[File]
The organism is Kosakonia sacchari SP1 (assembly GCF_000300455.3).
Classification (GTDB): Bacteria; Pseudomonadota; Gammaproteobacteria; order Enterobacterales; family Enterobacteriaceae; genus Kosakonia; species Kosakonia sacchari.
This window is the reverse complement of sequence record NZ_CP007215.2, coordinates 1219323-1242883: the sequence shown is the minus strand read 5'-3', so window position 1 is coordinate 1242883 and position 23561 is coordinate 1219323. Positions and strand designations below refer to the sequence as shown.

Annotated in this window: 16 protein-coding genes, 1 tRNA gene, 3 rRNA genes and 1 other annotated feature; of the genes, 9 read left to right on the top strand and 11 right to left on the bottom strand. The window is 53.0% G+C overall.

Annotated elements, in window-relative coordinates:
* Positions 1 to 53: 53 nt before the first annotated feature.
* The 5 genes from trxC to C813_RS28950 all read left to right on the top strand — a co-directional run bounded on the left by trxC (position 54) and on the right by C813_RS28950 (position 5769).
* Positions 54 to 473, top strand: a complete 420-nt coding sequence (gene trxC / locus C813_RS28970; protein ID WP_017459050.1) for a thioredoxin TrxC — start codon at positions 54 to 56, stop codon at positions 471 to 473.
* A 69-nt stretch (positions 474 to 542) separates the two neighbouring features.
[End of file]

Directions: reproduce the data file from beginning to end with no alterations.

The organism is Kosakonia sacchari SP1 (assembly GCF_000300455.3).
Classification (GTDB): Bacteria; Pseudomonadota; Gammaproteobacteria; order Enterobacterales; family Enterobacteriaceae; genus Kosakonia; species Kosakonia sacchari.
This window is the reverse complement of sequence record NZ_CP007215.2, coordinates 1219323-1242883: the sequence shown is the minus strand read 5'-3', so window position 1 is coordinate 1242883 and position 23561 is coordinate 1219323. Positions and strand designations below refer to the sequence as shown.

Annotated in this window: 16 protein-coding genes, 1 tRNA gene, 3 rRNA genes and 1 other annotated feature; of the genes, 9 read left to right on the top strand and 11 right to left on the bottom strand. The window is 53.0% G+C overall.

Annotated elements, in window-relative coordinates:
* Positions 1 to 53: 53 nt before the first annotated feature.
* The 5 genes from trxC to C813_RS28950 all read left to right on the top strand — a co-directional run bounded on the left by trxC (position 54) and on the right by C813_RS28950 (position 5769).
* Positions 54 to 473, top strand: a complete 420-nt coding sequence (gene trxC / locus C813_RS28970; protein ID WP_017459050.1) for a thioredoxin TrxC — start codon at positions 54 to 56, stop codon at positions 471 to 473.
* A 69-nt stretch (positions 474 to 542) separates the two neighbouring features.